One thing CIOs--and other executives, I'm sure--have a hard time with is that the things that got you into that seat have very little do with the things you need to do once you're in it. You have to eliminate all sentimentality from yourself. It's very easy to want to continue doing the things that got you to where you are, but you have to realize that you have to take a broader view of the company.

What other mistakes do CIOs run into when it comes to differentiation?

Fried:A lot of CIOs don't get that there are different economies they can harness by forgetting the business of building out infrastructure. Infrastructure, in general, is rarely something that is a great differentiator. You have to carefully consider how many endeavors you want to be engaged in that are notable to your company only in their absence.

No one ever calls you up because packets were really fast today, or because they hit "send" in an e-mail client and the window disappeared right away. No one will ever thank you for doing those things. There are only so many things that any one organization or CIO can spend time on. How much time do you want to spend on things that aren't noticeable? A lot of CIOs got started by building all this stuff out, so it's really hard to look back and say, "Do I really need to keep doing this?"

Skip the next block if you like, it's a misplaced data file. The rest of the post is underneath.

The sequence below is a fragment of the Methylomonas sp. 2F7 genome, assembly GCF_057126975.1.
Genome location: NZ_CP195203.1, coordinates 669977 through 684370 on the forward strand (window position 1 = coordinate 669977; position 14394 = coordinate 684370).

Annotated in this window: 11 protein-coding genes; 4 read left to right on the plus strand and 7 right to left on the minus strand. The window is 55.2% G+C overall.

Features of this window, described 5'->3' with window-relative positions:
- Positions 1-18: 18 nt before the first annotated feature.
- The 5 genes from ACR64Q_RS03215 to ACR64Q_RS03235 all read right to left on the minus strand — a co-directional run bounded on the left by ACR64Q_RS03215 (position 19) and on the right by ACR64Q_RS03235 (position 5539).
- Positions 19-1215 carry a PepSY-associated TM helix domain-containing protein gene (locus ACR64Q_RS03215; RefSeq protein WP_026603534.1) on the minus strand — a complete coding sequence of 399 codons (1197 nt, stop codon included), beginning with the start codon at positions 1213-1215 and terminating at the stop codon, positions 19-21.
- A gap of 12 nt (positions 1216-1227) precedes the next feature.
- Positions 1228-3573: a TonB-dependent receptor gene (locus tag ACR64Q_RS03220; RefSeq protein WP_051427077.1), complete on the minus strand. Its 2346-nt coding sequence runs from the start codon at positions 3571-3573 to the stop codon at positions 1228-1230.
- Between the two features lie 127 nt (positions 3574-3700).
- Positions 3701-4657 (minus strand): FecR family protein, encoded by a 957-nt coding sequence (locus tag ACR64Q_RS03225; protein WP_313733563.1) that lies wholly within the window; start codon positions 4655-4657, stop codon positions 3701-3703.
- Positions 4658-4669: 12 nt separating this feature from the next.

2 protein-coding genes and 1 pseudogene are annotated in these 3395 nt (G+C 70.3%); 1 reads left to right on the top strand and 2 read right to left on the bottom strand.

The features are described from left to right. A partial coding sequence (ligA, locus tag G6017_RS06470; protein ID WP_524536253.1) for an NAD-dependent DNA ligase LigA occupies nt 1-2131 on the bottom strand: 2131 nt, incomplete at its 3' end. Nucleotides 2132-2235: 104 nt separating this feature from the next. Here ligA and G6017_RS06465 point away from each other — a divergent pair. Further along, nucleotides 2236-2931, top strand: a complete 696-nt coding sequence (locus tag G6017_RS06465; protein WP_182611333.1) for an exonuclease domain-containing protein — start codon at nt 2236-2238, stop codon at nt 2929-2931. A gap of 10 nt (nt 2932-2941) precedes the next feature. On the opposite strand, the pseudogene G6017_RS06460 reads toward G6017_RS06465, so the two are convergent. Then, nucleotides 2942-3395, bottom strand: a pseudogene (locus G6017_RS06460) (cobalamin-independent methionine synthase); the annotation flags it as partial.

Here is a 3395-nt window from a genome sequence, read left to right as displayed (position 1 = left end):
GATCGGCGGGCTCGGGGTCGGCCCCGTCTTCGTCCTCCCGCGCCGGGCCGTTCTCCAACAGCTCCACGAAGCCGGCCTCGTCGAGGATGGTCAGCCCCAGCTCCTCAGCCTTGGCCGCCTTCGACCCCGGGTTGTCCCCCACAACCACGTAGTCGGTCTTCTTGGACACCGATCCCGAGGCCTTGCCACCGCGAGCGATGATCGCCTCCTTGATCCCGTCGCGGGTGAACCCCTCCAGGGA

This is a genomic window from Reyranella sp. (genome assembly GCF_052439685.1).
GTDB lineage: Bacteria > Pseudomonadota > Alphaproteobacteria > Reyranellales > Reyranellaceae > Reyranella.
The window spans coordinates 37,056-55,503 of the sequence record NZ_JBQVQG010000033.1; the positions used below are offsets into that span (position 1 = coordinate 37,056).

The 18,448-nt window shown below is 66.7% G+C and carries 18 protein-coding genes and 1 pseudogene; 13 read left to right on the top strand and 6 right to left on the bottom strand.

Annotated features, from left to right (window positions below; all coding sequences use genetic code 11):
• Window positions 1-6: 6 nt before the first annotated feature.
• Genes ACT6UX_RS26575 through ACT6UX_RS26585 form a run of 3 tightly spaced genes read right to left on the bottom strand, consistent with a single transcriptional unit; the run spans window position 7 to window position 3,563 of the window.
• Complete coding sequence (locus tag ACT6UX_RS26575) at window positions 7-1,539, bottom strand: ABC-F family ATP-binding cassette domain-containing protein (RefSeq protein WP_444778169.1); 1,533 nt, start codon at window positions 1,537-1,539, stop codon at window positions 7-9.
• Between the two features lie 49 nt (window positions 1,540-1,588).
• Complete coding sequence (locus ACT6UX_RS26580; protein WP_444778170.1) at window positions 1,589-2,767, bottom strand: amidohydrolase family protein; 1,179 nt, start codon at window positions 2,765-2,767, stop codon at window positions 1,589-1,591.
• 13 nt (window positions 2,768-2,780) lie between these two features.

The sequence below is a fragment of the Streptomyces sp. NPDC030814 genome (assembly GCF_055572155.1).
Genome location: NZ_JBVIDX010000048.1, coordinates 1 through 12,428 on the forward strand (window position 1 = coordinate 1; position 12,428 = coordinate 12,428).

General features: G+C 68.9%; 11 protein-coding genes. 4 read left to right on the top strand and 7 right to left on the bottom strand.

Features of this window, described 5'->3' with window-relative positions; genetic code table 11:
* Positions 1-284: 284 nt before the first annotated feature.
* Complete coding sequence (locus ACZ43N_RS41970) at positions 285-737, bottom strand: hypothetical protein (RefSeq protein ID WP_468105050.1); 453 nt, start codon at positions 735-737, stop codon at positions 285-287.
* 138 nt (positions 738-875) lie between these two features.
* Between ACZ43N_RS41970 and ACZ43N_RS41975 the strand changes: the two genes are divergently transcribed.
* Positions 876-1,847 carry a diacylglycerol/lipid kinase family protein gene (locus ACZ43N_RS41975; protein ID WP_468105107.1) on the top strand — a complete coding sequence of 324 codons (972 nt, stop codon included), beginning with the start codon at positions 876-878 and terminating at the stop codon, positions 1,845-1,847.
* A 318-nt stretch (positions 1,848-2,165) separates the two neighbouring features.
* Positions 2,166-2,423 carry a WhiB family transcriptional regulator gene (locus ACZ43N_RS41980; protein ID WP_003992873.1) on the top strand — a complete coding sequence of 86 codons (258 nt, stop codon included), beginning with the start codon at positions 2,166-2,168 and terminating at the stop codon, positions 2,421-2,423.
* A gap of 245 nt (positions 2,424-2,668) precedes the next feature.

At Morgan Stanley, we were very early customers of the Google search appliance. A lot of the young people there had their first exposure to productivity applications via Google Apps. That's what they wanted. We gave them something else, which was more expensive and not what they wanted to deal with. It made me think: How do you deal with this, because there's only so long you can give them the tools they don't want and expect to get out of them everything they're capable of.

Why CIOs don't grasp differentiation

Why do you think so many CIOs don't grasp the potential for differentiation? Is it because they're too techie?

Fried:There are a bunch of things CIOs struggle with. A lot of it is tied to demographics. When a lot of us entered the work force, the expectation was that the best technology would come from your employer. I was never going to get a computing environment at home that was better than what I got at work--you couldn't afford it, there were no networks, there were no routers, etc. It's hard to imagine those dark ages, but a lot of people grew up in that era with the expectation that there was a tremendous expertise in corporate IT that determined what the best technology choices were for a company, and they gave them to the people in the company.